Gateway to the Classics: Our Empire Story by H. E. Marshall
Our Empire Story by  H. E. Marshall

The Founding of Quebec

The little colony at Port Royal had to be given up, but in less than a year Champlain was back again. This time he did not go to Acadie but to the St. Lawrence. Up the great river he sailed, until he reached a place called, in the Indian language, Kebec, which means narrows. There, on 3rd July 1608 a.d. , he landed. The first tree was felled upon that wild and unknown river bank, and on the rocky heights above, the foundations of the first house of the town of Quebec were dug. Once again a few brave, white men built their home, and settled down to live far from their friends, among the wild Indians.

The Red Indians were divided roughly into two great tribes, the Iroquois and the Algonquins. These two tribes hated each other bitterly and were nearly always at war. Both the Iroquois and the Algonquins were divided into clans or families, each clan having its own name. But in war they all took sides, either with the Iroquois or with the Algonquins. The Iroquois are sometimes called the Five Nations, from the five chief clans of which they were made up. They are also sometimes called the Long House from the shape of their huts.

The Red Indians were among the most fierce and cruel of all savages. After a battle they held wild orgies, at which the prisoners were tortured with dreadful cruelty, and which often ended with a sickening feast upon the dead bodies of the enemy. One of the horrible things they did was to scalp their enemies, that is, with their stone hatchets, called tomahawks, they would cut off part of the skin of the head with the hair upon it. The more scalps a warrior could gather the greater and braver was he thought. Often a chiefs cloak would be decorated with a fringe of the scalps which he had taken.

Before the Indians went to battle, they would paint their faces and bodies and often shave their heads, but the "scalp lock" was always left as a kind of challenge and defiance to the enemy.

Champlain was filled with two great ideas; to found a colony, by means of which the fur trade might be carried on, and to explore and claim for France the vast unknown regions of Canada. He saw that to do this he must be friendly with one or other of the tribes of Indians. The Algonquins had their homes along the St. Lawrence and around Quebec, so Champlain made friends with them, and promised to help them in their battles against the Iroquois. But Champlain did not know then, as he found out later, that the Iroquois were far stronger and more clever than the Algonquins.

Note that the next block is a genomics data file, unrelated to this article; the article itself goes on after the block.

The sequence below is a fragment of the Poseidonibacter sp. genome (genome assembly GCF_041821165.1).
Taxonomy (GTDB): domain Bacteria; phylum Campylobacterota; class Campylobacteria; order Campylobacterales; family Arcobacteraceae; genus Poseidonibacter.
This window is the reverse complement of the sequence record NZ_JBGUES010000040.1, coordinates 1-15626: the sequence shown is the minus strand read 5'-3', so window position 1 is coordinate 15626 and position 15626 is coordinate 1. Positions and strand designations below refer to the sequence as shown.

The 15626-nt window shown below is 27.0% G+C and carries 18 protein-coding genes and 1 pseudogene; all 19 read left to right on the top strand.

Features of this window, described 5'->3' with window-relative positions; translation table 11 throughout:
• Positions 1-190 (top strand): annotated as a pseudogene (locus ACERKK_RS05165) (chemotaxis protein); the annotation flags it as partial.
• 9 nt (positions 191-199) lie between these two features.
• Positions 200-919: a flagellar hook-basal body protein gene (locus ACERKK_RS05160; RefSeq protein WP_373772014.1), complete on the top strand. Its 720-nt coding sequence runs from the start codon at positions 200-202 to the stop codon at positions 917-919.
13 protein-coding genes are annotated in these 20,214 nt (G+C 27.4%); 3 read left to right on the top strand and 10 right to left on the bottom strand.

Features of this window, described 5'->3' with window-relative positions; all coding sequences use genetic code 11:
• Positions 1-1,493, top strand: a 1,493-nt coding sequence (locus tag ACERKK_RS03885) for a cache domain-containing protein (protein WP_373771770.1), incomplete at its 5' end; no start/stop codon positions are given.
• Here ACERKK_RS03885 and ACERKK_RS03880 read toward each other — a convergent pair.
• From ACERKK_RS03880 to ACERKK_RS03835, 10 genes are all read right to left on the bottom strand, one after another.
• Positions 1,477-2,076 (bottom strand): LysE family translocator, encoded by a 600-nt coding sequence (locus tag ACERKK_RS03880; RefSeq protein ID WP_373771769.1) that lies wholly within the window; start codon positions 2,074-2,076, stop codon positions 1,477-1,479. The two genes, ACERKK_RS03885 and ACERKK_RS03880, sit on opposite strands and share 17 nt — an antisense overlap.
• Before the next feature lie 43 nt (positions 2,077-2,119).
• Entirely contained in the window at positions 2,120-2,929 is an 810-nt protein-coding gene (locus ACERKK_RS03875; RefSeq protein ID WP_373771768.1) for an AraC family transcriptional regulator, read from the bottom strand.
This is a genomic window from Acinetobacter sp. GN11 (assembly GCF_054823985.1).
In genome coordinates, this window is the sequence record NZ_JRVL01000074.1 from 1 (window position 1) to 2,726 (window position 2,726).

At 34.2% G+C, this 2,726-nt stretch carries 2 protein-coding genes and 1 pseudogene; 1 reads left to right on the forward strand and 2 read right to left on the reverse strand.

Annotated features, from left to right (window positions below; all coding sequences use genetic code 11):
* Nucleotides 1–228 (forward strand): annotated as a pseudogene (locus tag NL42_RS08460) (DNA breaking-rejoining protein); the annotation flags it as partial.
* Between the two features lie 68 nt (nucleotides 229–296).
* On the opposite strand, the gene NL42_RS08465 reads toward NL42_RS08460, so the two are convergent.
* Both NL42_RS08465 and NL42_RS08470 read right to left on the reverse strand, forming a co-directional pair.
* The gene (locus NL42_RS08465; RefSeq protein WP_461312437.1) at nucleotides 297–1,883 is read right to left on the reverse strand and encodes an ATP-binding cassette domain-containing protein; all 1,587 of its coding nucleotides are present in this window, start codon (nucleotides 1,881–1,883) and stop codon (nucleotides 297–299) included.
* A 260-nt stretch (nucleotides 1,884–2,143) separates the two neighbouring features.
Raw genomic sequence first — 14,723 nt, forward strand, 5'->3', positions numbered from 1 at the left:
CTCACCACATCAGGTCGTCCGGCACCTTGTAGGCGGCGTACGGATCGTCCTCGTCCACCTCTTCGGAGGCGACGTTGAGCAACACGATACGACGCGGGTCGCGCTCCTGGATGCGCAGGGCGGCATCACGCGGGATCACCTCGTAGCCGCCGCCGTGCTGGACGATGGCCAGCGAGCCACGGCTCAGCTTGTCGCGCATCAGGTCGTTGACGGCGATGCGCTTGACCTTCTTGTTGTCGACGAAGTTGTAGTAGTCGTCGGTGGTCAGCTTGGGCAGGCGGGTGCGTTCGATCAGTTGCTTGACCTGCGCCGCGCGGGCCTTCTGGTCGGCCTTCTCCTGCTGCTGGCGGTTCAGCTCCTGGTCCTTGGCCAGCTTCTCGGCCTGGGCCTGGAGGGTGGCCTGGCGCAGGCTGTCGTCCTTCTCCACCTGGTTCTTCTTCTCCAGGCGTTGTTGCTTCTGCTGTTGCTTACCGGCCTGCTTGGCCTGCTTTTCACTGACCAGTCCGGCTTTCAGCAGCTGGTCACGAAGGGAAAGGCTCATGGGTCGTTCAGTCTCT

About a year after the founding of Quebec, Champlain set out with the Algonquins to help them against their enemies, as he had promised. They travelled together, Champlain and two or three Frenchmen in a flat-bottomed boat and the Indians in their canoes, far up the River Richlieu and along the lake since called Lake Champlain. All went well for some time. Then one day the Red Men had a quarrel among themselves, and in hot anger more than half of them went home, leaving only about sixty braves to fight the enemy. These however went on, nothing daunted, every day coming nearer and nearer the country of the Iroquois. Then they travelled with great caution, paddling up the river during the night, and hiding in the forests the most of the day. At last one evening they saw a great crowd of canoes filled with savages coming towards them. These were Iroquois. Each side greeted the other with yells of hatred. They did not, however, begin to fight at once, but spent the night dancing, singing, and shouting insults at each other.

When day came Champlain and his few white men lay down in the bottom of the canoes to watch the savages land and begin the fight. Both sides advanced slowly, uttering their horrible war shout or scalp cry, "aw-oh-aw-oh-aw-o-o-o-o-h." But suddenly the ranks of the Algonquins opened, and Champlain with his loaded gun marched down the centre. The Iroquois, who had never before seen a white man, paused in fear and astonishment. Champlain took aim, fired, and two chiefs fell dead. Then the fear which took hold upon the savages was great indeed. What was this awful thunder and lightning which struck men dead in a moment? They knew not. Never before had they seen such magic. Champlain paused to reload, and one of his men fired. Again a savage fell dead. Then fear was turned into wild terror. The Red Men took to their heels and ran madly to the shelter of the forest, pursued by their shrieking, victorious enemies.

So ended the first battle between the French and the Indians. It was fought at a place called Ticonderoga, which means the meeting of the waters, and which afterwards became famous for another great battle.

The Algonquins took many prisoners, whom they treated with abominable cruelty. Champlain at last cried out in horror against it, and himself shot one prisoner dead, rather than see him tortured more.

To the French this battle was but the firing of a few shots. To the Iroquois it meant the beginning of a bitter hatred, a hatred which was never to be allowed to sleep. Ever after this day they were the enemies of the French and the friends of their old foes, the English.

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